New York Times Puts NAHB-ICC Pact Under Microscope

New York Times investigation calls out undisclosed agreement between the NAHB and ICC.

According to New York Times columnist Christopher Flavelle in his article “Secret Deal Helped Housing Industry Stop Tougher Rules on Climate Change”

A secret agreement has allowed the nation’s homebuilders to make it much easier to block changes to building codes that would require new houses to better address climate change, according to documents reviewed by The New York Times.

The written arrangement [between ICC and NAHB], in place for years and not previously disclosed, guarantees industry representatives four of the 11 voting seats on two powerful committees that approve building codes that are widely adopted nationwide. The pact has helped enable the trade group that controls the seats, the National Association of Home Builders, to prevent changes that would have made new houses in much of the country more energy-efficient or more resilient to floods, hurricanes and other disasters.

The agreement shows that homebuilders accrued “excessive power over the development of regulations that governed them,” said Bill Fay, head of the Energy Efficient Codes Coalition, which has pushed for more aggressive standards. Homes accounted for nearly one-fifth of all energy-related carbon dioxide emissions nationwide last year.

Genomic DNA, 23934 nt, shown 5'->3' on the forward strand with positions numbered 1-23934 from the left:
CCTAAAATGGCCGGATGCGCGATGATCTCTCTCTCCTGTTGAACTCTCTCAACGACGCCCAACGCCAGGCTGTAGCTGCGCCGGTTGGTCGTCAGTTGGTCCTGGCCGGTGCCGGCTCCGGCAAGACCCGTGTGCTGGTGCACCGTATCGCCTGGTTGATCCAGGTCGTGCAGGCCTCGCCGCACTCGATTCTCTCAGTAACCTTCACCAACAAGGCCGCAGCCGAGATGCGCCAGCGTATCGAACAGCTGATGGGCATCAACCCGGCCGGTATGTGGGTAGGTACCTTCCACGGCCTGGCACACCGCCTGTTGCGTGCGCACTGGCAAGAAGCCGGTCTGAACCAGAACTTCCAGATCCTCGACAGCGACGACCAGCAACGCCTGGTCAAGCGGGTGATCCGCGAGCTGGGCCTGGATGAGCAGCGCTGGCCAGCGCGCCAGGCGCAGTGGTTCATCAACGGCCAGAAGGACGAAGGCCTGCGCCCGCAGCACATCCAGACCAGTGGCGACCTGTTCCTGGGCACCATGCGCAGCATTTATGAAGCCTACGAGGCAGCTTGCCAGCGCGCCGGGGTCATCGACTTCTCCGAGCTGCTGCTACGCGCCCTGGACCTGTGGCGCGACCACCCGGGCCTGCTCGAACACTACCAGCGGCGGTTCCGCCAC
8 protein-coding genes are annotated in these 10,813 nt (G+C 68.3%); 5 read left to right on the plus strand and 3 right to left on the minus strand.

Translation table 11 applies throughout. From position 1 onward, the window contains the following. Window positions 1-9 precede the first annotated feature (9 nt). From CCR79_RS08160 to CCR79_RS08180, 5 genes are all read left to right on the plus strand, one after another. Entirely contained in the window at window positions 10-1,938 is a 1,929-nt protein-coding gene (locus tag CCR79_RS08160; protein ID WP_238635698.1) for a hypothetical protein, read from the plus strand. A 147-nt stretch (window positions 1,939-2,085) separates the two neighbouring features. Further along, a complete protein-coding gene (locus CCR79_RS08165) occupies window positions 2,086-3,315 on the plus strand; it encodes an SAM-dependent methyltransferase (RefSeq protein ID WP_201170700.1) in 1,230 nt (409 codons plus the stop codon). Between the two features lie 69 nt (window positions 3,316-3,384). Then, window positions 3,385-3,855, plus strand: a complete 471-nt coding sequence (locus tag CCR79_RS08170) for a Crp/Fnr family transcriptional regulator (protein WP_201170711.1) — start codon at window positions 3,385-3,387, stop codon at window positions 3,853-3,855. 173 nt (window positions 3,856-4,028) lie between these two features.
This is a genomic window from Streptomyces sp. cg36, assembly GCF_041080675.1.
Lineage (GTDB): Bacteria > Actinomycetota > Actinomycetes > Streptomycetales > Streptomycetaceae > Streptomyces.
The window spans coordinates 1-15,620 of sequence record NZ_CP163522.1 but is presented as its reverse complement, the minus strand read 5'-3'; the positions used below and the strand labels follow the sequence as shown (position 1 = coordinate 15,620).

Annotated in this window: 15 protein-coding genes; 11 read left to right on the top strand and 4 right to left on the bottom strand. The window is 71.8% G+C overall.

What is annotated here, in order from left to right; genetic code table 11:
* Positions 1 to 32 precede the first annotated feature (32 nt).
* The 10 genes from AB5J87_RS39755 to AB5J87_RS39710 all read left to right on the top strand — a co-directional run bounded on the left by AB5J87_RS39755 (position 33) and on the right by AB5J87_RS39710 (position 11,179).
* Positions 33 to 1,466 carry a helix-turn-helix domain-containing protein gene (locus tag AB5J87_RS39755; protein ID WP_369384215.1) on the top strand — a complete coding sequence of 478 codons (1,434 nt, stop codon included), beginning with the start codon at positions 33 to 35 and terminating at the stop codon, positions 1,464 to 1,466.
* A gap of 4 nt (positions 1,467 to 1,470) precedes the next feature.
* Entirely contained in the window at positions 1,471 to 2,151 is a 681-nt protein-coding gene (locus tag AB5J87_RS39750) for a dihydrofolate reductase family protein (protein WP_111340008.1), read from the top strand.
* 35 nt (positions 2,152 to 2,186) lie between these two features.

2 Comments on "New York Times Puts NAHB-ICC Pact Under Microscope"

  1. I have no dog in this fight, who are the other 7? Bernie, Trump, CA’s new governor, Cher, Whoopie? 4 from the people that actually build your house does not seem out of line. Homes are efficient, yes you can do better, at some turning point you cannot afford to keep increasing the efficiency. In my world, efficient means no gas, no electricity, no heat, no cooling, cant build out of wood…..NY Times dreams….!

  2. The much larger problem is that the ICC is influenced by companies making profit off of their goods & services which the council elects to make mandatory. As a result the cost of housing keeps rising.

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